Catherine A. Masek
9110, Brandywine Road, Clinton, Prince Georges County
The Mary Surratt House is a two-story, five-bay frame dwelling, measuring 40' x 32', with a gable roof. The house faces west, with a central entrance covered by a one-story, one-bay gable-roofed porch. The four-paneled front door is framed by four-light transom and sidelights with three panes above a recessed panel. A shed-roofed porch also covers the first bay of the north gable end. The house is two bays deep, with two windows on either floor of the north gable end. The east facade has similar fenestration to the west, but the one-bay porch has a shed roof. The south gable end is pierced by a single window on either floor in the west bay. Windows throughout are 6/6 sash, with louvered shutters. A square interior chimney stands at either gable end of the building. Exterior walls are covered in clapboard. Prior to restoration to its 19th century appearance, the north porch wrapped around to cover the first floor of the west facade. In the early 20th century, the center bay of the east facade was covered by a two-story projecting pavilion. A one-story frame addition on the southeast corner is a 1980s replacement of the original. This addition is two bays wide, with an exterior chimney on its south gable end flanked by four-light windows in the attic gable. Its east facade is flush with the east facade of the main block. The original addition, built prior to 1933, had an interior chimney in the south gable end, and projected several feet to the east of the main block. Its south gable end was pierced by a door in the east bay, and a 6/6 sash window on the south side of the attic gable. On the interior of the house, the mid-19th century stair in the center hall is paneled. Mantels are simple in design, consisting of fluted pilasters with a simple recessed panel above the fireplace.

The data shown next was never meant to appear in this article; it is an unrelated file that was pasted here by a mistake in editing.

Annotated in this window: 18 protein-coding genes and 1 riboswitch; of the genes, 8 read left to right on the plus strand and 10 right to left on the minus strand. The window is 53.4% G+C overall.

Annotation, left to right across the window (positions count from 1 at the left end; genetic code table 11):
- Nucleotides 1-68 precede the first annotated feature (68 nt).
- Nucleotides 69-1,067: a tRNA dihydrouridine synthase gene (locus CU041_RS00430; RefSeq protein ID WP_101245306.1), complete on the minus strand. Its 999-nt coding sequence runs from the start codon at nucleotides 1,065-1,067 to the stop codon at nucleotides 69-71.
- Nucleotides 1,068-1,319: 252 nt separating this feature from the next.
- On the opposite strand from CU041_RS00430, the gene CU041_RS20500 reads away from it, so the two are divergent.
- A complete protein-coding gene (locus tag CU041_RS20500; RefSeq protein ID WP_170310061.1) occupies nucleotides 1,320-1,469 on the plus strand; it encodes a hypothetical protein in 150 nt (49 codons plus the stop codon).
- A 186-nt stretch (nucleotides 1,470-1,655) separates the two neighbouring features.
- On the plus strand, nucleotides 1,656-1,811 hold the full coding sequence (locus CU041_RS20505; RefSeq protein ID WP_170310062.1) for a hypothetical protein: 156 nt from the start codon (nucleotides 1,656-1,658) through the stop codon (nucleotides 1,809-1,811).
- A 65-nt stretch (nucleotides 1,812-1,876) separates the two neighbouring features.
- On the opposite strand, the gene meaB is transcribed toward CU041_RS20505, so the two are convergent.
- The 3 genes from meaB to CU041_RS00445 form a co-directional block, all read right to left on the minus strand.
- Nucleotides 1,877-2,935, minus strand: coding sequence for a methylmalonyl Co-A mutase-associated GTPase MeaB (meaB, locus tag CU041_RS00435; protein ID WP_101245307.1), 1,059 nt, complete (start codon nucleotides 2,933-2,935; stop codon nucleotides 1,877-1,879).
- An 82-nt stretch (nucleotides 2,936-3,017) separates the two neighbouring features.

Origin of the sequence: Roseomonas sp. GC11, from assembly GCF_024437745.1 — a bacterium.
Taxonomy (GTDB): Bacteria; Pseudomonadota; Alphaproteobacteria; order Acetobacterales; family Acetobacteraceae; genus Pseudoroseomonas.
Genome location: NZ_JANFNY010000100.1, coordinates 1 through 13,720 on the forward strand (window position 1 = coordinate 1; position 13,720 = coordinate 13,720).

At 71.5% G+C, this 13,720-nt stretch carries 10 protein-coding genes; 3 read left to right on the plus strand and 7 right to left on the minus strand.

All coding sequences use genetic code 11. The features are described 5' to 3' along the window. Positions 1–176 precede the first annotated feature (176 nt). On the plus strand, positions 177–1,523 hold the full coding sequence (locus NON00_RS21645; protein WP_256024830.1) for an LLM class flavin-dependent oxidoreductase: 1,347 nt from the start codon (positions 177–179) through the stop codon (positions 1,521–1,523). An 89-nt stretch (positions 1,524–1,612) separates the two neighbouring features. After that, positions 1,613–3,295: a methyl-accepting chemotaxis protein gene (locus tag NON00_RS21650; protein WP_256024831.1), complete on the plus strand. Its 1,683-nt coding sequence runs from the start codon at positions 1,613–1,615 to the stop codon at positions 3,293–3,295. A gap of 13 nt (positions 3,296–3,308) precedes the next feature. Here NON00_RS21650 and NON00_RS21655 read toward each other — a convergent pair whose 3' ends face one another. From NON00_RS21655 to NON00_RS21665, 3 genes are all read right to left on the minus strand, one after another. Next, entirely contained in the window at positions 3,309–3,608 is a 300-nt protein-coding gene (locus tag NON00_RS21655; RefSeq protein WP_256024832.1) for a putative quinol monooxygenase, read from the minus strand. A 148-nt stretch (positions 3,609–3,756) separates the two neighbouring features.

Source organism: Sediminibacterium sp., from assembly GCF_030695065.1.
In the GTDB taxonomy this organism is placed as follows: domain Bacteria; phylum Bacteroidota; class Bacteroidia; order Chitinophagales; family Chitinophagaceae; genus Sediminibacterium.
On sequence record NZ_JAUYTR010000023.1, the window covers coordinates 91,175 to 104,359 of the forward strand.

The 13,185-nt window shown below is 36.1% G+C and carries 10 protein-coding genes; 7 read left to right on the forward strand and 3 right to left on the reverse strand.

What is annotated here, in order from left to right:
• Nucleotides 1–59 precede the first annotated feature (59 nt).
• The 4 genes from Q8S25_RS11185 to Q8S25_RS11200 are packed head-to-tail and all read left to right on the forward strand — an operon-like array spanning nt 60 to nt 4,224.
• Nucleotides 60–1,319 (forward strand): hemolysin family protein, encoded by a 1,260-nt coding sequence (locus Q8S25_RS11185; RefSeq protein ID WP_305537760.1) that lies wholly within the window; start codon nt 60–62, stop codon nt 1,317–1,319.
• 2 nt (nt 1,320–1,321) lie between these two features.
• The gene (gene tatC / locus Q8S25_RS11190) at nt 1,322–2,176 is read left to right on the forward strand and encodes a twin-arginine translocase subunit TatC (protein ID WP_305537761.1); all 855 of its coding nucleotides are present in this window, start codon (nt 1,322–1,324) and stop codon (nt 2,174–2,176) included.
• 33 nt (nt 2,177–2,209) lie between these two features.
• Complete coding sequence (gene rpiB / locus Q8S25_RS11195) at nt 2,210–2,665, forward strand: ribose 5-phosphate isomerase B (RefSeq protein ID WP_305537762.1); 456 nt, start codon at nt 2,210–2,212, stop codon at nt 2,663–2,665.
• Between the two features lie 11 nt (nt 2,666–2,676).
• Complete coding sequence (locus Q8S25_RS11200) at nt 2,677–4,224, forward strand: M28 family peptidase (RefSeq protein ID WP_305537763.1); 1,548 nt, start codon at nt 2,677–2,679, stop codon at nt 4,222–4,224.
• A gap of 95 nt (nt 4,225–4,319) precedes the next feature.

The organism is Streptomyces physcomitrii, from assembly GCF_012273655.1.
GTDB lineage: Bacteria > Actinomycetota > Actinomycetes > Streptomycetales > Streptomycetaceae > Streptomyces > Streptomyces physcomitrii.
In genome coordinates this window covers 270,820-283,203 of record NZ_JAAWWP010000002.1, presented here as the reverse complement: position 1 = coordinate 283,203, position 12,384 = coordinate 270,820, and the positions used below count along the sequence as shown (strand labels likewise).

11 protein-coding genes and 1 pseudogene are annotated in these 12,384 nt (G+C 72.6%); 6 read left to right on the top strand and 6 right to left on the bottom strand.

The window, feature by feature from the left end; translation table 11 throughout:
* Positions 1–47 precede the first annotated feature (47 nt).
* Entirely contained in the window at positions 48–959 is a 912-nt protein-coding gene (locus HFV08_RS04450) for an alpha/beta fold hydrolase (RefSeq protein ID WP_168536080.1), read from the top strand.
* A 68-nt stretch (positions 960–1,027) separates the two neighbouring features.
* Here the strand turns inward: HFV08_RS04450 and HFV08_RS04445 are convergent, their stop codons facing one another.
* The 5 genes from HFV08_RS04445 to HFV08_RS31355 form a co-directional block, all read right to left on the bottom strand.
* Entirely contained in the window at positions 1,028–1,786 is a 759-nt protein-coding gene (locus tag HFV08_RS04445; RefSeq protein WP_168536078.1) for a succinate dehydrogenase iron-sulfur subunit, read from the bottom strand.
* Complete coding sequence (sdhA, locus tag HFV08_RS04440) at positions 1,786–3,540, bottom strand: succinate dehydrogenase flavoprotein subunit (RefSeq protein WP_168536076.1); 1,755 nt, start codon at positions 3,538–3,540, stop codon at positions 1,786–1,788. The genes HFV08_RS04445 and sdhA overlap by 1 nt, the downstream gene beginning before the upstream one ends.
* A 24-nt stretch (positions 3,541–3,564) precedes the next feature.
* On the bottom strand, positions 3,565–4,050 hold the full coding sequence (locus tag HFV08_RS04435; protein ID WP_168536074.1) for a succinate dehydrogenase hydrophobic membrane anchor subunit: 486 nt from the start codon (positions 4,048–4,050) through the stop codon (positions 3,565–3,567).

The Surratt House gained notoriety from its association with the assassination of Abraham Lincoln. In 1852, John H. Surratt purchased the farm where the house now stands, and in addition to farming, operated a tavern and post office in his house. During the 1850s the building became a focal point of community activity in the area, which took its name, Surrattsville, from its postmaster. After John Surratt's death, the tavern, still owned by his widow, Mary, although it was operated by John Lloyd. Mrs. Surratt moved into Washington, D.C., and operated a boarding house on H Street, where John Wilkes Booth occasionally lodged. Mary Surratt was at her tavern in Surrattsville on April 14, 1865, when John Wilkes Booth stopped at the house to pick up arms and ammunition in his flight from Ford's Theater after the shooting of Abraham Lincoln. Mrs. Surratt was implicated in and subsequently hanged for conspiracy in the assassination, although she maintained her innocence until the end.